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Mabel's Married Life (1914)

Not Rated | | Short, Comedy | 20 June 1914 (USA)
Accosted by a masher in the park and unable to motivate husband Charlie into taking action, Mabel gets him a boxing mannequin to sharpen his fighting skills.


Mack Sennett


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Complete credited cast:
Charles Chaplin ... Mabel's Husband
Mabel Normand ... Mabel
Mack Swain ... Wellington, a Ladykiller
Eva Nelson Eva Nelson ... Wellington's Wife
Hank Mann ... Tough in Bar
Charles Murray ... Man in Bar
Harry McCoy ... Man in Bar


Mabel goes home after being humiliated by a masher whom her wimpy husband won't fight. The husband goes off to a bar and gets drunk. She buys a boxing dummy hoping it will inspire her husband, but when he returns he gets in a fight with it, taking it to be the ladykiller. Written by Ed Stephan <stephan@cc.wwu.edu>

Plot Summary | Add Synopsis


Short | Comedy


Not Rated | See all certifications »






Release Date:

20 June 1914 (USA) See more »

Also Known As:

The Squarehead See more »

Company Credits

Production Co:

Keystone Film Company See more »
Show more on IMDbPro »

Technical Specs


Sound Mix:


Aspect Ratio:

1.33 : 1
See full technical specs »

Did You Know?


Mabel's Husband: That's my wife!
See more »


Featured in Charlie Chaplin: The Little Tramp (1980) See more »

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User Reviews

One of Chaplin's better Keystones -- plus, Mabel looks awfully cute in pajamas
1 July 2006 | by wmorrow59See all my reviews

Once you've seen a few Keystone comedies made before Charlie Chaplin arrived on the scene you get a sense of the impact he had on contemporary viewers. Sure, the best of the 1912-13 Keystones have a gritty vitality, but they take a little getting used to. They're sometimes haphazardly constructed, and often quite violent. This is not to say that Chaplin's arrival brought about an instant change in approach, for his earliest directorial efforts such as A Busy Day or The Property Man are easily as rough as the studio's typical output, but in his best Keystones we can see Chaplin begin to find his style. As a director he smoothed out the stories and slowed down the pace, while as an actor he showed more finesse than most of his colleagues, and also influenced them to temper their mugging and gesticulating. Mabel's Married Life is one of the Keystones I enjoy. It tells a coherent if simple story, violence is kept to a minimum, and it builds not to a wild chase but to a genuinely amusing, leisurely paced routine: Charlie's drunken encounter with a boxer's dummy. Compared to Chaplin's own later work this short is still a bit ragged; the routine with the dummy isn't as fully developed as it might have been, and the character Charlie plays is far from admirable, but there are laughs along the way and the tone is agreeably lighthearted, despite the saloon sequences and Charlie's heavy drinking.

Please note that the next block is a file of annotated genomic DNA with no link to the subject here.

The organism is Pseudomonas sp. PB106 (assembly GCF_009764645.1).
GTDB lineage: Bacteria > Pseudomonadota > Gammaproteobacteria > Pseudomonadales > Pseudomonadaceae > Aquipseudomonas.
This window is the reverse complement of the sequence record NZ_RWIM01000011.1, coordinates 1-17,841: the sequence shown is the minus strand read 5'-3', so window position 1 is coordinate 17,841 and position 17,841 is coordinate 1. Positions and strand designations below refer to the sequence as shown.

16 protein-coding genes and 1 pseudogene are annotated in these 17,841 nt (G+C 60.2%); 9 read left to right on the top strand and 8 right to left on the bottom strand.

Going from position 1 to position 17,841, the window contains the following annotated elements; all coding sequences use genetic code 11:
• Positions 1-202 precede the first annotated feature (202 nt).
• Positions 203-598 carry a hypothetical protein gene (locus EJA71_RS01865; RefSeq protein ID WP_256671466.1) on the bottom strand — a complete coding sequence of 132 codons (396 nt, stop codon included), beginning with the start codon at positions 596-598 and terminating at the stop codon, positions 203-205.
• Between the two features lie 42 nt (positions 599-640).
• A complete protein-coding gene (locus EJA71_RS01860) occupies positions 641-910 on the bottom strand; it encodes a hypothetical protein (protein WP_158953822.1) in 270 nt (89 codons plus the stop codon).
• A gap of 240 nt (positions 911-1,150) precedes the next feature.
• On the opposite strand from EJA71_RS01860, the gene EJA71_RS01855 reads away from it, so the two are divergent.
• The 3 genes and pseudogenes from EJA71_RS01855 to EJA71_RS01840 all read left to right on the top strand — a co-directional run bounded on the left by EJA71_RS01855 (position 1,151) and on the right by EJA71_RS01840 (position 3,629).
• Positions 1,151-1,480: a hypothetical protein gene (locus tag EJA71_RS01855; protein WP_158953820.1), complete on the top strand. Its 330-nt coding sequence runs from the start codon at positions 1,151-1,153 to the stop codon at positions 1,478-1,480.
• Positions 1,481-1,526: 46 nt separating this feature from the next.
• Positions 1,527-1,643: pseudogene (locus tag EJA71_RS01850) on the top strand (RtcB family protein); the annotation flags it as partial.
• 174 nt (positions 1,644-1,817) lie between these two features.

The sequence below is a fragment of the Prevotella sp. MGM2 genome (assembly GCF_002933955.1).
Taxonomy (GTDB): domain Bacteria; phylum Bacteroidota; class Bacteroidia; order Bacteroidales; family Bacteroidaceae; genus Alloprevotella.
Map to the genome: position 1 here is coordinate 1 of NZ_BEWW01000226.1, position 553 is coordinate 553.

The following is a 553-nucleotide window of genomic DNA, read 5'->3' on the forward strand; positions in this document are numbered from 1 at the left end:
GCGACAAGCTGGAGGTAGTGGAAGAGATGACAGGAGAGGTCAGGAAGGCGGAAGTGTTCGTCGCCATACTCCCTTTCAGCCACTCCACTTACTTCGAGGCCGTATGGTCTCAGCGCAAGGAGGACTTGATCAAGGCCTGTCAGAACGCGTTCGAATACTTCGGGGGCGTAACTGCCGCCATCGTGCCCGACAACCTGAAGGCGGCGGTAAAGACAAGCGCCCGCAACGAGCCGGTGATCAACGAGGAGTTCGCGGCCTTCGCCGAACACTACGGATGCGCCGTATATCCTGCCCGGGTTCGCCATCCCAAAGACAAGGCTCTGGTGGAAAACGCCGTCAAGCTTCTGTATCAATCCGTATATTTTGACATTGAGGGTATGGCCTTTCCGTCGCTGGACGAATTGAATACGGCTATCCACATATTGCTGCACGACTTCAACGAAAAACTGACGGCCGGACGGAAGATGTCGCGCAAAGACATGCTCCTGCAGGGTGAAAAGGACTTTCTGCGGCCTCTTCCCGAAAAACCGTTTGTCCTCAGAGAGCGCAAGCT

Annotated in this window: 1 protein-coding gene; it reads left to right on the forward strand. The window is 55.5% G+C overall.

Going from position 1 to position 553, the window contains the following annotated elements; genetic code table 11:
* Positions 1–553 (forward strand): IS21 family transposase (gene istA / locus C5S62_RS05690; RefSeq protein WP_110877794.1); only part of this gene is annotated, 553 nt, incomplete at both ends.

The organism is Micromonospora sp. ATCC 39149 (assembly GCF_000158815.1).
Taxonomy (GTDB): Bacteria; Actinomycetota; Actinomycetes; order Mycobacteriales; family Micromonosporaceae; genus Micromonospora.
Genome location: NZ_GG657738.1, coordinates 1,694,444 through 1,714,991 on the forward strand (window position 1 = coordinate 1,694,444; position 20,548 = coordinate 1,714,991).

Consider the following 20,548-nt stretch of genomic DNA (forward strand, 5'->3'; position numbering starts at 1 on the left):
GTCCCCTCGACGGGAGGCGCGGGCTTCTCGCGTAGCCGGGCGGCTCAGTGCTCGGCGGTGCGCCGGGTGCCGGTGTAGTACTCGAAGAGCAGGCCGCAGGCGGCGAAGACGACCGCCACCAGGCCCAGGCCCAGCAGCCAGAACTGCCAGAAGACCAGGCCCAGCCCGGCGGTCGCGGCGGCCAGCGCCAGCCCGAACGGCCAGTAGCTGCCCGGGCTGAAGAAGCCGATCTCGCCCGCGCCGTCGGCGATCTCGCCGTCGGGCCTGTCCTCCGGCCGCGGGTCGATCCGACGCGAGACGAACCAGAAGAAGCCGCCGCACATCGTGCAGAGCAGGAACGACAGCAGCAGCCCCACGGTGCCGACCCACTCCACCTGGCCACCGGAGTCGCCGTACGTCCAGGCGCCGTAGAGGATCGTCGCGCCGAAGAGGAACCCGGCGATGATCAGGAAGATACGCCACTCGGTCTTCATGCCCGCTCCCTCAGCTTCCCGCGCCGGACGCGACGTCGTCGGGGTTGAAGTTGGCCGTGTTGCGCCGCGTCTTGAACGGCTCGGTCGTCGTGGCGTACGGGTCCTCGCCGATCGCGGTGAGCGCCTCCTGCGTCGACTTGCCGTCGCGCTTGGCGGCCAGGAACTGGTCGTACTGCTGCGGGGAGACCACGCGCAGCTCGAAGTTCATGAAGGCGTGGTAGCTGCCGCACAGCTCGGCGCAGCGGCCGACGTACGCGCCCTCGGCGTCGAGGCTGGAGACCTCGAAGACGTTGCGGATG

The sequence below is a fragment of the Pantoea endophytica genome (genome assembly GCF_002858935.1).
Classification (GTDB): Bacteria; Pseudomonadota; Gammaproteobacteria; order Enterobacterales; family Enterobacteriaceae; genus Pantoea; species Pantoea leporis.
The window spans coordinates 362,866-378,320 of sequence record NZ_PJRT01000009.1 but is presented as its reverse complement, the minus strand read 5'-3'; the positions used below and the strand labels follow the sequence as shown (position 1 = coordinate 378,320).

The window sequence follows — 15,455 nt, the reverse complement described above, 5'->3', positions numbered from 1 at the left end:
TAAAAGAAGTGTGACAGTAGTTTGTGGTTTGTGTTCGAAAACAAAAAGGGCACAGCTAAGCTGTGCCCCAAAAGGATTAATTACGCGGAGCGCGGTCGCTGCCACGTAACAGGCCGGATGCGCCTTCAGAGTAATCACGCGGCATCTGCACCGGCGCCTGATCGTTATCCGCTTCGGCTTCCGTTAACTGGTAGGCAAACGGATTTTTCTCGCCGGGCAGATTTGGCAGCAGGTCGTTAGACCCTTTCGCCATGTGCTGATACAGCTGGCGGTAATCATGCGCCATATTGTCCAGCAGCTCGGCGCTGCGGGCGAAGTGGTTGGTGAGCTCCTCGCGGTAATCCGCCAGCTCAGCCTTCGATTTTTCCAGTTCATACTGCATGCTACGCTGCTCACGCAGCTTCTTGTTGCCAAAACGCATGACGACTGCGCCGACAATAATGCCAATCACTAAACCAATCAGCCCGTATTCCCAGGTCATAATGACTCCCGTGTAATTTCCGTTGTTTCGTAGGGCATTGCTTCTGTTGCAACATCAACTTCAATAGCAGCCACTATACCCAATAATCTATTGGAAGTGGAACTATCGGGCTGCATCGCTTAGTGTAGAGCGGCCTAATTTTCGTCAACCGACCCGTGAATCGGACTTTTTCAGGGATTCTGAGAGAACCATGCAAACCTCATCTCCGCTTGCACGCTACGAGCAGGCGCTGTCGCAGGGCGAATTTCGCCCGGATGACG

Like so many Keystone comedies this one begins in a park. Charlie and wife Mabel Normand sit together on a bench, but Charlie is miserly and only grudgingly shares some of the banana he's eating. When he goes off to drink in a nearby saloon a burly gent played by Mack Swain attempts to make time with Mabel, who is decidedly uninterested. (Swain is clean-shaven here, and rather less cartoon-y than usual.) Charlie returns but finds it difficult to assert himself against the big guy, who treats him as an ineffectual pest. Eventually Swain's wife must intervene and call him off. When Charlie returns to the saloon Mabel, exasperated, purchases a boxing dummy so that her husband can learn self defense. That night when Charlie returns home tipsy he believes the dummy is Swain, and has a hard time ejecting him while Mabel watches in amusement.

Charlie's encounter with the dummy is the comic highlight, but Mabel has some nice moments, too. Whenever I see this film I always enjoy her disgusted impersonation of her husband's waddling walk, and she has her own lively confrontation with the dummy before Charlie returns home. When we watch Chaplin's early films we tend to compare them to his mature work, so of course they tend to come up short, but Mabel's Married Life stands as one of the better comedies he made for Mack Sennett during his apprenticeship.

P.S. I was lucky enough to acquire a Super-8 print of this comedy from Blackhawk Films in the '70s, and when I screened it again recently I appreciated the quality of the musical score they provided, a series of peppy themes played on a Wurlitzer organ. Sometimes I find organ music inappropriate for comedies, but this score really works, and definitely enhances the impact of the film. Many thanks, Blackhawk!

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